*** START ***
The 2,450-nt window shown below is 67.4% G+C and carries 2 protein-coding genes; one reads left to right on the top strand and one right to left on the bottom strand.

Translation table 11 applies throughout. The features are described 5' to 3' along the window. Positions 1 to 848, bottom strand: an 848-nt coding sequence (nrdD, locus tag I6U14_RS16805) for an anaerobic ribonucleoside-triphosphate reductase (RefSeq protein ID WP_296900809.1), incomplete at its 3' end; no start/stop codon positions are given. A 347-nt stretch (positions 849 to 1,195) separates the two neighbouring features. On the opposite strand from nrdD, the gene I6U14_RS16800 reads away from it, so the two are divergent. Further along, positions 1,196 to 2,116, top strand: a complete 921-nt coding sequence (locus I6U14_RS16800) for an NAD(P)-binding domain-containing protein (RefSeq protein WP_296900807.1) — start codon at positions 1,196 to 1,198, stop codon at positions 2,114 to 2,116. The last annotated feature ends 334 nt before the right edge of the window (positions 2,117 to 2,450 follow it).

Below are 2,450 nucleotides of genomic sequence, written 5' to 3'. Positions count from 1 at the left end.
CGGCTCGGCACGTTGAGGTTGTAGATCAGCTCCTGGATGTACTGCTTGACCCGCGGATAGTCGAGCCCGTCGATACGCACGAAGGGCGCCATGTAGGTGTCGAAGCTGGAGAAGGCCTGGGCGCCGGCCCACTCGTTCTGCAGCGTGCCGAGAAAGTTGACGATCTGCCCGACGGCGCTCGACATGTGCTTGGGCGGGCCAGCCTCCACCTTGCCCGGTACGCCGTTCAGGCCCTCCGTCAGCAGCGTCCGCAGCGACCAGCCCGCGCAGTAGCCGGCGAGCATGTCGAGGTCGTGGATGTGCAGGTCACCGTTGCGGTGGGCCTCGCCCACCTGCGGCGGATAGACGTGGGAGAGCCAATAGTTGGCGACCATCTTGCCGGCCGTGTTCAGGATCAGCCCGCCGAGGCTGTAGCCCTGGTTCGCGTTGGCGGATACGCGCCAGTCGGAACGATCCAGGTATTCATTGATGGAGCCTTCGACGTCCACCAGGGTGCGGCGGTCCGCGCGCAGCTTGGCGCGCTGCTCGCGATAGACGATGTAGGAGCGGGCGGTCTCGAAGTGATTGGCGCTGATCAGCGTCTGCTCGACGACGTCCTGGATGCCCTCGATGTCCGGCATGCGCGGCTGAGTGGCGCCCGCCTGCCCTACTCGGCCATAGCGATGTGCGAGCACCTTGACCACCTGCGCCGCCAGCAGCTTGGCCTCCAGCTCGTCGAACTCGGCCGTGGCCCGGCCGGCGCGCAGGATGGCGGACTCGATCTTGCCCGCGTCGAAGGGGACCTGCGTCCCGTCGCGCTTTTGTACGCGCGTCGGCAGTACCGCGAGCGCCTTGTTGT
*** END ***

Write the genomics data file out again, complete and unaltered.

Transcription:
The 2,450-nt window shown below is 67.4% G+C and carries 2 protein-coding genes; one reads left to right on the top strand and one right to left on the bottom strand.

Translation table 11 applies throughout. The features are described 5' to 3' along the window. Positions 1 to 848, bottom strand: an 848-nt coding sequence (nrdD, locus tag I6U14_RS16805) for an anaerobic ribonucleoside-triphosphate reductase (RefSeq protein ID WP_296900809.1), incomplete at its 3' end; no start/stop codon positions are given. A 347-nt stretch (positions 849 to 1,195) separates the two neighbouring features. On the opposite strand from nrdD, the gene I6U14_RS16800 reads away from it, so the two are divergent. Further along, positions 1,196 to 2,116, top strand: a complete 921-nt coding sequence (locus I6U14_RS16800) for an NAD(P)-binding domain-containing protein (RefSeq protein WP_296900807.1) — start codon at positions 1,196 to 1,198, stop codon at positions 2,114 to 2,116. The last annotated feature ends 334 nt before the right edge of the window (positions 2,117 to 2,450 follow it).

Below are 2,450 nucleotides of genomic sequence, written 5' to 3'. Positions count from 1 at the left end.
CGGCTCGGCACGTTGAGGTTGTAGATCAGCTCCTGGATGTACTGCTTGACCCGCGGATAGTCGAGCCCGTCGATACGCACGAAGGGCGCCATGTAGGTGTCGAAGCTGGAGAAGGCCTGGGCGCCGGCCCACTCGTTCTGCAGCGTGCCGAGAAAGTTGACGATCTGCCCGACGGCGCTCGACATGTGCTTGGGCGGGCCAGCCTCCACCTTGCCCGGTACGCCGTTCAGGCCCTCCGTCAGCAGCGTCCGCAGCGACCAGCCCGCGCAGTAGCCGGCGAGCATGTCGAGGTCGTGGATGTGCAGGTCACCGTTGCGGTGGGCCTCGCCCACCTGCGGCGGATAGACGTGGGAGAGCCAATAGTTGGCGACCATCTTGCCGGCCGTGTTCAGGATCAGCCCGCCGAGGCTGTAGCCCTGGTTCGCGTTGGCGGATACGCGCCAGTCGGAACGATCCAGGTATTCATTGATGGAGCCTTCGACGTCCACCAGGGTGCGGCGGTCCGCGCGCAGCTTGGCGCGCTGCTCGCGATAGACGATGTAGGAGCGGGCGGTCTCGAAGTGATTGGCGCTGATCAGCGTCTGCTCGACGACGTCCTGGATGCCCTCGATGTCCGGCATGCGCGGCTGAGTGGCGCCCGCCTGCCCTACTCGGCCATAGCGATGTGCGAGCACCTTGACCACCTGCGCCGCCAGCAGCTTGGCCTCCAGCTCGTCGAACTCGGCCGTGGCCCGGCCGGCGCGCAGGATGGCGGACTCGATCTTGCCCGCGTCGAAGGGGACCTGCGTCCCGTCGCGCTTTTGTACGCGCGTCGGCAGTACCGCGAGCGCCTTGTTGT